*This review will contain spoilers!*
‘Playlist For The Dead’ is a YA contemporary novel focusing on how our protagonist, Sam, deals with the aftermath of his best friend Hayden’s suicide. Sam finds Hayden’s body, and with him is a USB drive and a note: “For Sam – Listen and you’ll understand.” Quite understandably, Sam is hit hard by the death of his only friend, withdrawing further and further away from society, until he meets a girl called Astrid, who changes his world for the better.
I decided to read ‘Playlist For The Dead’ because it had been a while since I’d read a novel dealing with suicide, and the premise of this one sounded rather interesting. It definitely wasn’t unique – I’ve heard of the idea of a playlist being used in multiple YA novels – but it seemed like something I’d enjoy. However, now I’ve finished it, I feel disappointed with how utterly bland it was. Predictable? Yes. Average? Yes! Boring? …I hate to say this, but that would be a yes.
Last year, I read a novel called ‘The Beginning of Everything’ by Robyn Schneider, in which the main character damages his leg, gets utterly depressed and gets dragged out of that depression by a girl, who he eventually breaks up with. Sadly, this was the exact same novel, except from instead of an injury causing the loss of a potential career, it was the loss of a friend. I didn’t enjoy ‘The Beginning of Everything’, and I think perhaps that could have been some of the reason I didn’t enjoy ‘Playlist For The Dead’ because there are too many parallels: most notably the premise and the fact that they’re both debut novels (funny, too, that the covers are both blue). I couldn’t get this connection out of my head throughout my reading, so that might have detracted from my enjoyment.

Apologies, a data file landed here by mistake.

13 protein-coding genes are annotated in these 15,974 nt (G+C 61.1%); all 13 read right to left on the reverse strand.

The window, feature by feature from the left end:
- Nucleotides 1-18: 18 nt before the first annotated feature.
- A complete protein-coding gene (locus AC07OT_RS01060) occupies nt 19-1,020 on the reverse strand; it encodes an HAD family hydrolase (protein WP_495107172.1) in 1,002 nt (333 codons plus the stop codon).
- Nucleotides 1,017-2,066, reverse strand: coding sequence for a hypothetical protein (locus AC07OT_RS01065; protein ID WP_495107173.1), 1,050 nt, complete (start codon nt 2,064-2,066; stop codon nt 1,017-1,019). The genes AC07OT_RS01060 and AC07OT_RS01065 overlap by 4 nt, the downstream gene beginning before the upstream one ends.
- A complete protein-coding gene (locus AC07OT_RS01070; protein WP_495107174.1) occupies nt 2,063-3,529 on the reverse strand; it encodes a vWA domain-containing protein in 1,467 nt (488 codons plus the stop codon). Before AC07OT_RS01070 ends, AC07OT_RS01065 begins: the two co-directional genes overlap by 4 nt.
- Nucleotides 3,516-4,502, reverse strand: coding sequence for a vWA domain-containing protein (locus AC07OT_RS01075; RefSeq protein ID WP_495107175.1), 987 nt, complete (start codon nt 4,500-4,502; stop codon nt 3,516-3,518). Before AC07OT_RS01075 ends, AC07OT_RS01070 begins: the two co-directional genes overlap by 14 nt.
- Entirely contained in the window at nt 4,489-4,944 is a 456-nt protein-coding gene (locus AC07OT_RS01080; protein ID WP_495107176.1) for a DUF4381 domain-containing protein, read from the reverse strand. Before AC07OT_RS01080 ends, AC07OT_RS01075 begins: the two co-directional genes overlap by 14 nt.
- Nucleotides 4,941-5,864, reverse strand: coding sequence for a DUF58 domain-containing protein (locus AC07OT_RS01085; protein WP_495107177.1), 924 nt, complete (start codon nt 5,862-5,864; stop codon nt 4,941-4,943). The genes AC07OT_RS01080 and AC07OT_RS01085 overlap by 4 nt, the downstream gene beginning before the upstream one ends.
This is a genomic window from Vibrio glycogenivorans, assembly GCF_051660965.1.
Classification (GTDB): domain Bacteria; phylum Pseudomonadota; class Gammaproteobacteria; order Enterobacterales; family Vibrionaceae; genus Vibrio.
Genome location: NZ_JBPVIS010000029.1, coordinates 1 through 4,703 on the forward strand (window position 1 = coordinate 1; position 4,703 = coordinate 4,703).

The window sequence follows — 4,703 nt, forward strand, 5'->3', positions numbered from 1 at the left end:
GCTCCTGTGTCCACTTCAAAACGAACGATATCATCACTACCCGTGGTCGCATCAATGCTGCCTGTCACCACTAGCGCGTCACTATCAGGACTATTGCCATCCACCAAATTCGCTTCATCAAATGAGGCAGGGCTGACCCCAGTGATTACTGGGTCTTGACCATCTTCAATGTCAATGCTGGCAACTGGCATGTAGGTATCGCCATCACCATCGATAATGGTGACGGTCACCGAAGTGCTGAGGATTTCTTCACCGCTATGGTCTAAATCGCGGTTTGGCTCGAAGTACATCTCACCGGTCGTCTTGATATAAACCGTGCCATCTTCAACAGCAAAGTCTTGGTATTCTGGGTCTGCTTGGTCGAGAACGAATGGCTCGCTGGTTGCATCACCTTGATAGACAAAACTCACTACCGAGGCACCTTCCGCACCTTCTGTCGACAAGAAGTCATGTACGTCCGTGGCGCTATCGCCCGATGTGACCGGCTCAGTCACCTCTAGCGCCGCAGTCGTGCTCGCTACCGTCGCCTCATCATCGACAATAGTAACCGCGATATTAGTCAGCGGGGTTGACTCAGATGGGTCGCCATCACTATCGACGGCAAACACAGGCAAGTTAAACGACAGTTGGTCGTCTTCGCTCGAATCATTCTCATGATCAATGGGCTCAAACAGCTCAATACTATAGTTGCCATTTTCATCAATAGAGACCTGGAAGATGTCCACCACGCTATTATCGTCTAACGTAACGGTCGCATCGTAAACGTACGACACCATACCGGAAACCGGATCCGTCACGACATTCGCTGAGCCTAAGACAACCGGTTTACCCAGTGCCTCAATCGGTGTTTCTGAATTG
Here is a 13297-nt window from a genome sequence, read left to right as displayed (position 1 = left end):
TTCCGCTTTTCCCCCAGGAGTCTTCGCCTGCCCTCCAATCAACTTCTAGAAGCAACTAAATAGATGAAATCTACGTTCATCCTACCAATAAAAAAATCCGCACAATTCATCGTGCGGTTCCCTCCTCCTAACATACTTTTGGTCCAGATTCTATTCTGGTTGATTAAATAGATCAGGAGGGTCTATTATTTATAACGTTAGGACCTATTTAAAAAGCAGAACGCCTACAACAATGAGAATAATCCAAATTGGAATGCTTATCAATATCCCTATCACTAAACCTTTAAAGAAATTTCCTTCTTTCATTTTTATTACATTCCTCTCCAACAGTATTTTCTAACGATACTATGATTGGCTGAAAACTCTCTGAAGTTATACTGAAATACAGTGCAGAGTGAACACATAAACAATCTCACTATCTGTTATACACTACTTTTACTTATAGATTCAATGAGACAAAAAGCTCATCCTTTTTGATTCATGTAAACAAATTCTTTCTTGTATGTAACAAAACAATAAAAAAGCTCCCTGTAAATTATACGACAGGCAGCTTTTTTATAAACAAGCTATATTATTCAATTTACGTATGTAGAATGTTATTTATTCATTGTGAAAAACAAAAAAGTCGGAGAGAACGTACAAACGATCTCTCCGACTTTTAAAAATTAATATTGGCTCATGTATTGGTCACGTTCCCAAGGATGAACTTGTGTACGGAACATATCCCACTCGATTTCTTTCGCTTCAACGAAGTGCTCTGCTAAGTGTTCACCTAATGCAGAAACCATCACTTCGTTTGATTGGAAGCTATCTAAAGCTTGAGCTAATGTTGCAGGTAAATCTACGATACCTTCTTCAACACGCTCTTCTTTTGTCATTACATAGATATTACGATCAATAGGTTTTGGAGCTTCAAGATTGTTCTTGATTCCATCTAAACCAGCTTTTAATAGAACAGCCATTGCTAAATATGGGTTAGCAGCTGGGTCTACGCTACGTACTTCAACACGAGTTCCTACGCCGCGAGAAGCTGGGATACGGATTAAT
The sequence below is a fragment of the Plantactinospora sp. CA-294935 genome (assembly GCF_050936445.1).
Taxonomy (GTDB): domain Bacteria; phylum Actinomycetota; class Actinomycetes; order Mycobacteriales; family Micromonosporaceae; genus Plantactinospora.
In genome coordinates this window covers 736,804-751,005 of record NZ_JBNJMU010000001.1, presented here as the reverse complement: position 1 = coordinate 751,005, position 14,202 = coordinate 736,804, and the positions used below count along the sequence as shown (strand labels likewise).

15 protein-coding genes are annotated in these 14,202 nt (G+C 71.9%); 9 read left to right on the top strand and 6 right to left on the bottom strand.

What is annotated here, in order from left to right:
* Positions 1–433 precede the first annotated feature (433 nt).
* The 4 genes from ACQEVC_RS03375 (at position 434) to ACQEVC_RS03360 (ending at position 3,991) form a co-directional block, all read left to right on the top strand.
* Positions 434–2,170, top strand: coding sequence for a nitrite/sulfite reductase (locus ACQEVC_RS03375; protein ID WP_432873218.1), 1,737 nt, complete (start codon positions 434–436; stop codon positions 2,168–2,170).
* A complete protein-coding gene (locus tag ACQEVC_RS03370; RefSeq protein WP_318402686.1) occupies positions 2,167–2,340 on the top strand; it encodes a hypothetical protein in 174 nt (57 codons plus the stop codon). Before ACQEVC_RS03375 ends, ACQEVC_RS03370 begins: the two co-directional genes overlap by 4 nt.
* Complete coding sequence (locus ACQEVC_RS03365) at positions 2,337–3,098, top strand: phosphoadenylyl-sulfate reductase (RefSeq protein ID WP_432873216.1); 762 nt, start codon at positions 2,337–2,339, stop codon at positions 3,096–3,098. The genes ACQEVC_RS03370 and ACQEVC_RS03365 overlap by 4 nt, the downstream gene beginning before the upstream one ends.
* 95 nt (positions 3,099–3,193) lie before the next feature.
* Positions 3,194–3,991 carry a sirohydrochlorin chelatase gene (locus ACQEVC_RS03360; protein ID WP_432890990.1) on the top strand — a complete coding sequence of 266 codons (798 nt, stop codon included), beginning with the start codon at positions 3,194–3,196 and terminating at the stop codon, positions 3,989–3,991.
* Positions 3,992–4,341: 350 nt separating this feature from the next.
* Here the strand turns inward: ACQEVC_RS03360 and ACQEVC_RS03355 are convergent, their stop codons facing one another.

I will admit that some of the goings on were rather intriguing: two of the guys who bullied Hayden for years are both targeted by a mysterious attacker, taking revenge for Hayden and for all of the disenfranchised teens who they’ve bullied and belittled over the years. But I managed to guess who the attacker was as soon as the first incident was reported, so I didn’t get to enjoy any of the build up or the red herrings, and I thought that the dramatic reveal and Sam’s (over)reaction were completely unnecessary, because I’m sure most other readers got it straight away too.
But the main thing that irritated me was the idea of Archmage_Ged. Sam starts to hallucinate messages from someone using Hayden’s screen name, so he believes that Hayden is contacting him from the other side, even though he states at multiple points that he knows this is impossible and he doesn’t really believe it. The scenes make up the bulk of the novel, taking away from any of the good writing that Michelle Falkoff had done throughout – it just seems a bit of a gimmick, a grab to try and make people more interested, but it just made the book seem more childish and unable to deal with the topic seriously. I understand that sometimes people can hallucinate things like this – especially when overtired and grieving – but deciding to manifest it into a ginger wizard just made the attempt laughable.
I’m sure this book is going to get up a big fan base, this just was not the book for me. I loved the playlist (especially the inclusions of Blink-182 and The Neighbourhood), and I’m sure I’m going to make it on Spotify and listen to it in the background while doing other things, but that’s the only thing I’m really taking from this book. If you enjoy novels about suicide that deal with it in a respectful and tender way, you’ll enjoy this one, but if you’re looking for something that stands out in the field of other YA suicide novels, I’d suggest you continue on with your search.